The Dawg Pound: An RFH Tradition

by Jeff


The “Dawg Pound” is a group of RFH students who gather at every RFH sporting event to cheer on bulldawg student athletes to victory.

“It’s basically a group in which we come together as one for one common good, and that is tcheer on our teams both physically, mentally, and verbally with different chants” junior Glen Wise said when asked how to describe the Dawg Pound. Wise and fellow junior Jack Wise are the co-leaders of the Dawg Pound, a prestigious position they have held for two years. They feel as if continuity amongst students is one of the many keys to the success of the student section. That continuity leads to a stronger showing of fan support each season.

“Compared to last year, this year we have a more core group of upperclassmen who enjoy cheering and making a fool out of themselves at the games,” Jack said when comparing this year’s Dawg Pound to its predecessor. However, there are many more elements that go into the fan section that make it so successful.

One important factor in the Dawg Pound is gameday attire. Some students, like Jack, enjoy putting in maximum effort for the Dawg Pound, sporting as ridiculous an outfit as possible.

“I like to go through my closet and find the most absurd thing I can get and I like to put it on,” said Jack on the topic of Dawg Pound attire. Glen, on the other hand, likes to “dig in the fro-fo-sho” and sport a variety of different afro wigs to the games. While extreme outfits are encouraged, they are not necessarily required, as the casual fan can stick to wearing the designated Dawg Pound color.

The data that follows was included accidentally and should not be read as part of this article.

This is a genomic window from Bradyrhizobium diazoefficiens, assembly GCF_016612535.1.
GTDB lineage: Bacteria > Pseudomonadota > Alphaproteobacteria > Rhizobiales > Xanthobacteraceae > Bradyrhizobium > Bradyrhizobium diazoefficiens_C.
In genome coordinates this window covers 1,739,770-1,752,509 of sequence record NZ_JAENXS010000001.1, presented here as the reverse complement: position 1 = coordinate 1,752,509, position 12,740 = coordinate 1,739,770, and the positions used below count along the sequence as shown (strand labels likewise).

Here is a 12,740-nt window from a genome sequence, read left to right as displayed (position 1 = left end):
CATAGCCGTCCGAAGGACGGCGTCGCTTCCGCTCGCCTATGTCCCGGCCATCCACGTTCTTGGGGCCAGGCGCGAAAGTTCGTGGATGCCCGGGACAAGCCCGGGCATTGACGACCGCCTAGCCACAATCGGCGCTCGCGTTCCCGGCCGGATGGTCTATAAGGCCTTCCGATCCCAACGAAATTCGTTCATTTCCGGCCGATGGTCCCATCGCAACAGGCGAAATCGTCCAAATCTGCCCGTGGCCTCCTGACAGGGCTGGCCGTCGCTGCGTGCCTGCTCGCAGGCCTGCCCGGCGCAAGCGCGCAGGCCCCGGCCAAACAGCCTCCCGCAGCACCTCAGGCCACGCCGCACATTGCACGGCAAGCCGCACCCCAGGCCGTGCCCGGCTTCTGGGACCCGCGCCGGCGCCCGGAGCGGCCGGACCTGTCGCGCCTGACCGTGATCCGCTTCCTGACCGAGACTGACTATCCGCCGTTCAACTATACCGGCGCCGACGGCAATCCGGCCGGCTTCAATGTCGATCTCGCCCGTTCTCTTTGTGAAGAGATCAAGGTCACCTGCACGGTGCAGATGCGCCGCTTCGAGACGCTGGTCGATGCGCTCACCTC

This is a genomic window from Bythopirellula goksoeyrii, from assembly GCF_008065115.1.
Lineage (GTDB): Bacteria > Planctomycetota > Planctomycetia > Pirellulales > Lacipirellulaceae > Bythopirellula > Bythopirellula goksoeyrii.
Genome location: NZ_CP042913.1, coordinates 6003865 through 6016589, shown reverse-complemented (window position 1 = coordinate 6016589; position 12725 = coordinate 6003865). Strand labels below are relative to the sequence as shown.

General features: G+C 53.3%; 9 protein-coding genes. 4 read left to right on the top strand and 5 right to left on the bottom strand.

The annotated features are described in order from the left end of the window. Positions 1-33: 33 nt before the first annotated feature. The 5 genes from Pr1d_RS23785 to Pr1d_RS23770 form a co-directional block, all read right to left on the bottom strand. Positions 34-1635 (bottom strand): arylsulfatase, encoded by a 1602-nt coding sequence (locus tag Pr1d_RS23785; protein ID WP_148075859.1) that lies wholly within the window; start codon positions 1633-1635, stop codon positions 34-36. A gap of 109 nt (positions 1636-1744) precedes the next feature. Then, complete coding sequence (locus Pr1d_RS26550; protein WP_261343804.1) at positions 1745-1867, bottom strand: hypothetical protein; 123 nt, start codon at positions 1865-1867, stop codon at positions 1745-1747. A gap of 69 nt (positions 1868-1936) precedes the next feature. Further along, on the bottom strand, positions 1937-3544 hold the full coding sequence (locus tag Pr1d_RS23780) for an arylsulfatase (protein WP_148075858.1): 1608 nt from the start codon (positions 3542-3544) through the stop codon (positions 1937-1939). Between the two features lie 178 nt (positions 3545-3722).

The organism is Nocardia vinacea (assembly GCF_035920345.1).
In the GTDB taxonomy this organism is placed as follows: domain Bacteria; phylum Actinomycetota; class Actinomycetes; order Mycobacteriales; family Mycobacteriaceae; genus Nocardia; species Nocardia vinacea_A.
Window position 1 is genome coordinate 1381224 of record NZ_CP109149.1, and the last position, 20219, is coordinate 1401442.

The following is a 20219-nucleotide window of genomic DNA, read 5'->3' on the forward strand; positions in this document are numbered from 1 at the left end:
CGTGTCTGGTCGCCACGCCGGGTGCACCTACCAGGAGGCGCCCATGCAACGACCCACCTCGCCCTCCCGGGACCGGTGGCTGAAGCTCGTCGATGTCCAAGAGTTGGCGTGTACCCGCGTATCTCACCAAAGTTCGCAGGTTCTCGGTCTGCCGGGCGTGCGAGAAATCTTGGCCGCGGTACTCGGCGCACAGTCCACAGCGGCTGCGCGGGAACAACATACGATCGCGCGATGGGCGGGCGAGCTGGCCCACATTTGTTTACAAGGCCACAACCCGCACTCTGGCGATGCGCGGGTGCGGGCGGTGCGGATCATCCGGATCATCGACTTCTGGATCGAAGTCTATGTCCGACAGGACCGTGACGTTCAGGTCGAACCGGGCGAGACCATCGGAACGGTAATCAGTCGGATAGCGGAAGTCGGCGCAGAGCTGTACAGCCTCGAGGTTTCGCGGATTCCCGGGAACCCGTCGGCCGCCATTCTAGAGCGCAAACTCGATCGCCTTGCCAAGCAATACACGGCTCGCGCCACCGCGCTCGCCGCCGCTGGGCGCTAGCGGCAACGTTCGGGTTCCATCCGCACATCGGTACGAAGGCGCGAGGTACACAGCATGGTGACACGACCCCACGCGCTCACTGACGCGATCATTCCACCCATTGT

The “Color-Out” is one of the Dawg Pound’s longest traditions. Before each game, the crowd designates what color should be worn by each member of the student section. These colors include black-outs, white-outs, purple-outs, and even pink-outs to support breast cancer awareness. On top of this, fancy-outs, where students are asked to wear formal attire, are implemented each year for the annual homecoming game. Out of all these color themes, Herrmann feels as if the black-out is the most effective way for the crowd to impact the game.

“It looks like more of a unit,” Herrmann said, “We look more solid.”

While gameday attire is a major aspect of the Dawg Pound, one cannot overlook the impact of chanting. Several deafening chants can be heard over the course of a football or basketball game, such as a classic “Defense *clap clap*” chant, or maybe an inspirational “I Believe that we will win” chant. These chants inspire and unify both the crowd and the team. However, these chants also present a great challenge for the Dawg Pound.

Getting freshmen to cheer is one of the biggest obstacles the Dawg Pound faces. While Jack and Glen understand that some freshmen might feel embarrassed to get into the games, they want to stress to them that they respect those who cheer at the games. In order to combat the lack of freshmen involvement, one or two leaders might go up to the top of the stands into the freshman section and urge them to yell as loud as they can. This makes them feel less embarrassed and more comfortable, as well as strengthen the bond between upper and underclassmen. When the initial adrenaline of the screaming wears off, Wise goes up with his cowbell and fires up the crowd.

The Dawg Pound has united the RFH student body and led to many key RFH athletic victories. It started several years ago, and it is a tradition that is still kept today.


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